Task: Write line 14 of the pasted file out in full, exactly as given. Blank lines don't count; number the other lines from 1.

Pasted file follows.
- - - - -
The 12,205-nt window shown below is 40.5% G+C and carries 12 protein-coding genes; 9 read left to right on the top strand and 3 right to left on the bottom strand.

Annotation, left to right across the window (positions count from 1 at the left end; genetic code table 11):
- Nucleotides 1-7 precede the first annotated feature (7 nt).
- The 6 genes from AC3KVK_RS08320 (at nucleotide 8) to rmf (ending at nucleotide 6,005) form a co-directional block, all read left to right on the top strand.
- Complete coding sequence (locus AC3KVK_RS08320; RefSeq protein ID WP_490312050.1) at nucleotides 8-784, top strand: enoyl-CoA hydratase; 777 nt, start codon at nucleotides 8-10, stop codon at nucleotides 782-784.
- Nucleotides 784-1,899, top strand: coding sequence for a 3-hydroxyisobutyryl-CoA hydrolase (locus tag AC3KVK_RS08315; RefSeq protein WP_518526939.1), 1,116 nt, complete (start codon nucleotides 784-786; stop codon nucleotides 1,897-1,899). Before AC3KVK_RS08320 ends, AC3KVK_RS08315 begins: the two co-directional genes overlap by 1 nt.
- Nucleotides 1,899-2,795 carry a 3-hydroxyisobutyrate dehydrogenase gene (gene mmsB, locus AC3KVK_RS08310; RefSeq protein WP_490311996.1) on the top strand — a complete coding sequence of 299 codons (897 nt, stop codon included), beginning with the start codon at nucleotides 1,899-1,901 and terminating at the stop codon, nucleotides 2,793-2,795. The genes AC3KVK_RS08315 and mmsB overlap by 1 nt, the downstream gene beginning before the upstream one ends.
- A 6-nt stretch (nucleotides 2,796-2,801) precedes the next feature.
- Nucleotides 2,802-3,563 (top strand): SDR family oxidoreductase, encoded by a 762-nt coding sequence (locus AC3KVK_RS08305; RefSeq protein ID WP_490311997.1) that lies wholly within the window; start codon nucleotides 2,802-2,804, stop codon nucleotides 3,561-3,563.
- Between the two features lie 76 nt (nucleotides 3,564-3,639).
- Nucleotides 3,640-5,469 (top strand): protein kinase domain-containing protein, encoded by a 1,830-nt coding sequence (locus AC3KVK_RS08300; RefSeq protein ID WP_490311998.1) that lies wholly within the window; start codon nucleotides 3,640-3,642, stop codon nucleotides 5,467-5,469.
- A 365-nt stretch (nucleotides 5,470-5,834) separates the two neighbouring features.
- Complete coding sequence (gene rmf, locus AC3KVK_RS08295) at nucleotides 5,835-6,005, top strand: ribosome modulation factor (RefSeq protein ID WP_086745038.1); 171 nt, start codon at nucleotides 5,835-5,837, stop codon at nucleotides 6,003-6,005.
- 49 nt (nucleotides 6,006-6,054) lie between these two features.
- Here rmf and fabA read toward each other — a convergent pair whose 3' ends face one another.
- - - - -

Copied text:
- 49 nt (nucleotides 6,006-6,054) lie between these two features.